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Author Topic:   Radiometric Dating and the Geologic Column: A Critique
Dr Cresswell
Inactive Member


Message 10 of 113 (166230)
12-08-2004 12:13 PM
Reply to: Message 6 by PaulK
12-08-2004 11:57 AM


quote:
It is far from clear that the majority of discordant dates go unpublished
And, at least 400 such results have been published. Whereelse did the numbers in the analysis presented come from if not published literature? Besides, a relatively simple analysis of the literature would reveal if there was any significant under-reporting of outlying results. Collect as many reported results as possible, it'll take a while going through the literature but neither impossible nor expensive (a moderately capable scientist with access to on-line journals and some spare time could do it), and for each method and time frame (assume initially that different methods and ages will result in different distributions) determine the difference between each measurement and the assume aged of the sample measured. Plot a histogram of these differences and one would expect something not too far from a normal distribution; a significant step down at greater than 3 or 4 standard deviations from the mean would indicate that a lot of outliers are not reported.

This message is a reply to:
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Dr Cresswell
Inactive Member


Message 58 of 113 (166895)
12-10-2004 6:43 AM
Reply to: Message 22 by Anti-Climacus
12-08-2004 11:53 PM


quote:
Dr. Cresswell: “And, at least 400 such results have been published. Where else did the numbers in the analysis presented come from if not published literature?”

Reply: I think you are using faulty logic. It is clear that many discordant ages are not published in the literature. The fact that one man has cited 400 does not falsify that concept, but only exponentiates the total possible number of discordances (both published and unpublished).


I'm not sure of the basis for your claim that "it is clear that many discordant ages are not published". Do you have a whole list of scientists who have said "oh, and we had an additional collection of dates that we didn't like, so they're unpublished"?

quote:
Dr. Cresswell: “Besides, a relatively simple analysis of the literature would reveal if there was any significant under-reporting of outlying results. Collect as many reported results as possible, it'll take a while going through the literature but neither impossible nor expensive (a moderately capable scientist with access to on-line journals and some spare time could do it), and for each method and time frame (assume initially that different methods and ages will result in different distributions) determine the difference between each measurement and the assume aged of the sample measured. Plot a histogram of these differences and one would expect something not too far from a normal distribution; a significant step down at greater than 3 or 4 standard deviations from the mean would indicate that a lot of outliers are not reported.”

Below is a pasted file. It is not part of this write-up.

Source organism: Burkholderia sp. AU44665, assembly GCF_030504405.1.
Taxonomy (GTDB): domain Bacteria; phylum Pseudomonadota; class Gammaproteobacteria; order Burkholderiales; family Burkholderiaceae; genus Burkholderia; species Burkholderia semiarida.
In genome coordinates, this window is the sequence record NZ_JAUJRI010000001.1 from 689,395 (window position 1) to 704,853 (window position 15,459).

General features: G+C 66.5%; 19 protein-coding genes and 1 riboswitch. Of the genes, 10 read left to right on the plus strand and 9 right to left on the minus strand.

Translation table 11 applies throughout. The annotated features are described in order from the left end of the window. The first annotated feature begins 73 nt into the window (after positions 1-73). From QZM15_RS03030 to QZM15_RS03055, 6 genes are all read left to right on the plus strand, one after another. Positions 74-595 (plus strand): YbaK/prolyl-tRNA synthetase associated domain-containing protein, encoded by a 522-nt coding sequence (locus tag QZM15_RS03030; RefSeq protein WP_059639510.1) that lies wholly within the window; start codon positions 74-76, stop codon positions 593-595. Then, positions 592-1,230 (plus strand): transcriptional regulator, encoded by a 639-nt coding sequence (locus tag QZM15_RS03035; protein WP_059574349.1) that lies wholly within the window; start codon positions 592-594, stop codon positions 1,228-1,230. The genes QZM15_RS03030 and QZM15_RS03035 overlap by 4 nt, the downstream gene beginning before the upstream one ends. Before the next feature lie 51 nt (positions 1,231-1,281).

Reply: This is an excellent idea. And I pondered, on more than one occasion, in doing so. But again, the concept of unpublished discordances renders such a study incapable of accurately reflecting the true scatter of ages.


What I'm proposing isn't an assessment of the accuracy of the measurement of the true age. What I'm proposing is an assessment of the number of unreported discordant results. With measurements using one technique of rocks of a supposed similar age one would expect a smooth bell-like curve (a range in the actual dates would tend to flatten the top); the bit you'd be interested in are the tails of the distribution above and below the main part of the curve. If these follow a smooth decline with decreasing number of results at greater/lesser ages then the chances of discordant results being unreported is low, if there is a sudden step either in the distribution itself or a differential of that distribution then a significant number of discordant results have not been reported.

Is that clearer?


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Dr Cresswell
Inactive Member


Message 59 of 113 (166896)
12-10-2004 6:56 AM
Reply to: Message 28 by Jazzns
12-09-2004 11:01 AM


Re: A couple of things
quote:
If I understand correctly, it is the absence of outliers that would be diagnostic of unpublished dates.
Yes, you've understood correctly. I've just tried to explain what I proposed a bit more clearly. I was a bit tardy in replying due to other time constraints (I generally rely on the email notification of replies to my post to know if there's been a response ... but that only works if the "reply" button is used).

Alan


This message is a reply to:
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